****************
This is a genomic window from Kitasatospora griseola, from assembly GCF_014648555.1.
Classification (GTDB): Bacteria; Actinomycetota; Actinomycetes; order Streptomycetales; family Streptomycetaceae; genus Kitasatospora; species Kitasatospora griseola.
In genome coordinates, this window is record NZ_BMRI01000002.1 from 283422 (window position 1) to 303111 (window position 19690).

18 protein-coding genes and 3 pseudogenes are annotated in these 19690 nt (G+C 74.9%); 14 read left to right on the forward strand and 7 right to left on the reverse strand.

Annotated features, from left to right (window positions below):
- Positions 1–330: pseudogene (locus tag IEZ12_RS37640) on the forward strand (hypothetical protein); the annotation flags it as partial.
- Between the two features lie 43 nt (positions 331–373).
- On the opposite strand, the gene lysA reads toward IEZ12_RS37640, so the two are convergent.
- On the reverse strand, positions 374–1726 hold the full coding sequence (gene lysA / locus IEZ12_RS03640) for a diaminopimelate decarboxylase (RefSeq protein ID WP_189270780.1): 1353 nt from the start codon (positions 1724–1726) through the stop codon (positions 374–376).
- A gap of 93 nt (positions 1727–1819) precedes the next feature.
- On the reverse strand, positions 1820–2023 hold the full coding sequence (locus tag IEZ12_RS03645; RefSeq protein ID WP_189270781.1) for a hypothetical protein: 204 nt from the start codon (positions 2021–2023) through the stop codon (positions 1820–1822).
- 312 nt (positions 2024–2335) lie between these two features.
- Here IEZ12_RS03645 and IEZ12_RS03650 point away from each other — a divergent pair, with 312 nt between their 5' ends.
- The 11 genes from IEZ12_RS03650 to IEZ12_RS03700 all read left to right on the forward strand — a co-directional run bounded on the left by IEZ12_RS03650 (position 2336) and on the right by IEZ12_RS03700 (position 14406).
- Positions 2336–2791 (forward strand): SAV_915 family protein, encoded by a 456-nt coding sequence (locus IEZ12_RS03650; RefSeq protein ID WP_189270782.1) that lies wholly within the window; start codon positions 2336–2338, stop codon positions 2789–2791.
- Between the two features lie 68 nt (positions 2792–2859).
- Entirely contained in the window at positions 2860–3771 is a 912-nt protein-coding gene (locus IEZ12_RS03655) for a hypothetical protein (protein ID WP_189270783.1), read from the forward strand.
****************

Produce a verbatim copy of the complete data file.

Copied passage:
This is a genomic window from Kitasatospora griseola, from assembly GCF_014648555.1.
Classification (GTDB): Bacteria; Actinomycetota; Actinomycetes; order Streptomycetales; family Streptomycetaceae; genus Kitasatospora; species Kitasatospora griseola.
In genome coordinates, this window is record NZ_BMRI01000002.1 from 283422 (window position 1) to 303111 (window position 19690).

18 protein-coding genes and 3 pseudogenes are annotated in these 19690 nt (G+C 74.9%); 14 read left to right on the forward strand and 7 right to left on the reverse strand.

Annotated features, from left to right (window positions below):
- Positions 1–330: pseudogene (locus tag IEZ12_RS37640) on the forward strand (hypothetical protein); the annotation flags it as partial.
- Between the two features lie 43 nt (positions 331–373).
- On the opposite strand, the gene lysA reads toward IEZ12_RS37640, so the two are convergent.
- On the reverse strand, positions 374–1726 hold the full coding sequence (gene lysA / locus IEZ12_RS03640) for a diaminopimelate decarboxylase (RefSeq protein ID WP_189270780.1): 1353 nt from the start codon (positions 1724–1726) through the stop codon (positions 374–376).
- A gap of 93 nt (positions 1727–1819) precedes the next feature.
- On the reverse strand, positions 1820–2023 hold the full coding sequence (locus tag IEZ12_RS03645; RefSeq protein ID WP_189270781.1) for a hypothetical protein: 204 nt from the start codon (positions 2021–2023) through the stop codon (positions 1820–1822).
- 312 nt (positions 2024–2335) lie between these two features.
- Here IEZ12_RS03645 and IEZ12_RS03650 point away from each other — a divergent pair, with 312 nt between their 5' ends.
- The 11 genes from IEZ12_RS03650 to IEZ12_RS03700 all read left to right on the forward strand — a co-directional run bounded on the left by IEZ12_RS03650 (position 2336) and on the right by IEZ12_RS03700 (position 14406).
- Positions 2336–2791 (forward strand): SAV_915 family protein, encoded by a 456-nt coding sequence (locus IEZ12_RS03650; RefSeq protein ID WP_189270782.1) that lies wholly within the window; start codon positions 2336–2338, stop codon positions 2789–2791.
- Between the two features lie 68 nt (positions 2792–2859).
- Entirely contained in the window at positions 2860–3771 is a 912-nt protein-coding gene (locus IEZ12_RS03655) for a hypothetical protein (protein ID WP_189270783.1), read from the forward strand.